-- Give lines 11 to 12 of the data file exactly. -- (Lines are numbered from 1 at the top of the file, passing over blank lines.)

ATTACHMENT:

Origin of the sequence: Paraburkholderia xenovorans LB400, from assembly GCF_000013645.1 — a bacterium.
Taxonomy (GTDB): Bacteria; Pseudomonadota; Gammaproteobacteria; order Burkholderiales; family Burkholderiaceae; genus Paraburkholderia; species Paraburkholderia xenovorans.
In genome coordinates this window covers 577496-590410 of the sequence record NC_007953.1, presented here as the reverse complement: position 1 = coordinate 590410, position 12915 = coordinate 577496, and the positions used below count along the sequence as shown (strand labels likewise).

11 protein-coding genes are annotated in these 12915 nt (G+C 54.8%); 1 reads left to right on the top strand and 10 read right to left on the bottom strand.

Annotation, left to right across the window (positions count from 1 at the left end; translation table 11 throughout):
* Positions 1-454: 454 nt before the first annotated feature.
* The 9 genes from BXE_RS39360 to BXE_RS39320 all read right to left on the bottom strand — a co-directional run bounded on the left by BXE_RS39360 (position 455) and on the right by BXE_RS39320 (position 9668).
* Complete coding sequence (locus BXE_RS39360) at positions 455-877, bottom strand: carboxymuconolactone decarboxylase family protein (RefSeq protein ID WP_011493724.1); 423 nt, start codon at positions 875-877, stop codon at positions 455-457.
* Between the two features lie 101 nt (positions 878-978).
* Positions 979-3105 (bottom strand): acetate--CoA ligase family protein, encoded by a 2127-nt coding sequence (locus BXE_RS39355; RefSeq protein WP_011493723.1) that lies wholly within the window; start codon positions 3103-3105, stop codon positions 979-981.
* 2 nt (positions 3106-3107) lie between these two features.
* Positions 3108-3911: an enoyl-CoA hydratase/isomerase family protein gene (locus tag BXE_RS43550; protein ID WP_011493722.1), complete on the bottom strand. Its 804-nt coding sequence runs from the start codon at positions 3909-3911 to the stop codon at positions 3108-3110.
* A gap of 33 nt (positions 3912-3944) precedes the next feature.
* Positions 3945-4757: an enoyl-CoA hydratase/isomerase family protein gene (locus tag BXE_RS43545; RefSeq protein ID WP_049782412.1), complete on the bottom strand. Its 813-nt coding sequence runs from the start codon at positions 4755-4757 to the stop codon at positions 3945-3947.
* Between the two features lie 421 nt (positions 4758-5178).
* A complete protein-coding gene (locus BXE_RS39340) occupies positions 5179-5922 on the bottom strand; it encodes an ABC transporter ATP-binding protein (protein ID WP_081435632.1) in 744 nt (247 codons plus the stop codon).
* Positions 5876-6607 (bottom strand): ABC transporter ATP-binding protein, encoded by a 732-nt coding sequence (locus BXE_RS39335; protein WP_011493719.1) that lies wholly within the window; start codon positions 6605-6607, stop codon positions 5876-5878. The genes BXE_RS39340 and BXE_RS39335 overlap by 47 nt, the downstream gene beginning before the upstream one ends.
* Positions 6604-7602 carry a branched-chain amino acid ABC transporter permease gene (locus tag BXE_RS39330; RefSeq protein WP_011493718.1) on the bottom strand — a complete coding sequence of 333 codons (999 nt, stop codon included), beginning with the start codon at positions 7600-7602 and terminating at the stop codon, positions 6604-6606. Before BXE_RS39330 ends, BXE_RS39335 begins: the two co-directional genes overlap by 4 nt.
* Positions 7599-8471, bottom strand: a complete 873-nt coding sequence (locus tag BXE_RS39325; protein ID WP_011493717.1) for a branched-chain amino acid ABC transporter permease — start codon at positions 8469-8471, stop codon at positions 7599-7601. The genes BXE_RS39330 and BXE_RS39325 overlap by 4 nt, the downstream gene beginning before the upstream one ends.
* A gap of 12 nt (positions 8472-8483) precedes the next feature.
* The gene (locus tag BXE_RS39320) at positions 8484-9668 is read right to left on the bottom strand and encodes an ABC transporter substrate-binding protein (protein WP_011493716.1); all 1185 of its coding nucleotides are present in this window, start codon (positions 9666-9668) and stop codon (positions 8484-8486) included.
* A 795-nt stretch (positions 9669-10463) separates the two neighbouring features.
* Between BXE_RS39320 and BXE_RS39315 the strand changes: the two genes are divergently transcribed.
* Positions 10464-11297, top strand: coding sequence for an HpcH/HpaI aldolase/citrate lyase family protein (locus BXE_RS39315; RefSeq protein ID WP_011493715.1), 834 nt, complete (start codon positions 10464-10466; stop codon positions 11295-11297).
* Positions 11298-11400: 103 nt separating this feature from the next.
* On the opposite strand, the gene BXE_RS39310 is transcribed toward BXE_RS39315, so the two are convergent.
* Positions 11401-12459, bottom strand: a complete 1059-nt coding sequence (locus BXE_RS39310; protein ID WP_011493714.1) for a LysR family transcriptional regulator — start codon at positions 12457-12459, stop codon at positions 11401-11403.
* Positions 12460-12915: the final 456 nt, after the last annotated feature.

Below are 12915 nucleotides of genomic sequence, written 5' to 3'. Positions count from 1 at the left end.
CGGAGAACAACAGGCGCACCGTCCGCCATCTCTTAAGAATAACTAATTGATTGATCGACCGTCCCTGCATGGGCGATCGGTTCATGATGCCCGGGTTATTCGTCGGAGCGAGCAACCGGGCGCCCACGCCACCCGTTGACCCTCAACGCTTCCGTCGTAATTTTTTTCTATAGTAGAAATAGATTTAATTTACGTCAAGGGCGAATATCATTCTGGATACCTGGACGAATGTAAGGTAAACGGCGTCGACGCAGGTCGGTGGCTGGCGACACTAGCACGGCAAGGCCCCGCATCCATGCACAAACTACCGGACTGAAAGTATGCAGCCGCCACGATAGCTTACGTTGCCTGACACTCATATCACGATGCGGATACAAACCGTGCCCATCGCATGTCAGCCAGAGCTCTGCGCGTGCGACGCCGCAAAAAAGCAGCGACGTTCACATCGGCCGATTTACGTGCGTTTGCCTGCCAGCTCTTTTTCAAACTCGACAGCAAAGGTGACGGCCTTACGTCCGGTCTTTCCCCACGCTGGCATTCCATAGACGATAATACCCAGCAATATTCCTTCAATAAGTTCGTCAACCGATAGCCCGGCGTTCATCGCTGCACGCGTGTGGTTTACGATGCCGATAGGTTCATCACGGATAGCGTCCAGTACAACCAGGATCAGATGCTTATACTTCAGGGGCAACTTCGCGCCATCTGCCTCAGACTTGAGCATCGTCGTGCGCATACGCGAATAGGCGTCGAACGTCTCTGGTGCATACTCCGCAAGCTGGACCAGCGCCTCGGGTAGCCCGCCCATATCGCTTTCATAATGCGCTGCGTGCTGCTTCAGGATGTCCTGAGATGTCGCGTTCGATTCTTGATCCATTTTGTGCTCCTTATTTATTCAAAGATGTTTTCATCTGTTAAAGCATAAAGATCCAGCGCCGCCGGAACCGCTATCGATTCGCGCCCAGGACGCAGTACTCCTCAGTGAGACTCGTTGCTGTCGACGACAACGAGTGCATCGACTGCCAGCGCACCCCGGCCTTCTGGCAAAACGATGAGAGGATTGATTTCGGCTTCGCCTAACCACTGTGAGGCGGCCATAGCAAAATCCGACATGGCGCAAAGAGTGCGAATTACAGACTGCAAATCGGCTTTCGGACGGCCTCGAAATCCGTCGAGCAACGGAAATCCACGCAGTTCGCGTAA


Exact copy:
* 2 nt (positions 3106-3107) lie between these two features.
* Positions 3108-3911: an enoyl-CoA hydratase/isomerase family protein gene (locus tag BXE_RS43550; protein ID WP_011493722.1), complete on the bottom strand. Its 804-nt coding sequence runs from the start codon at positions 3909-3911 to the stop codon at positions 3108-3110.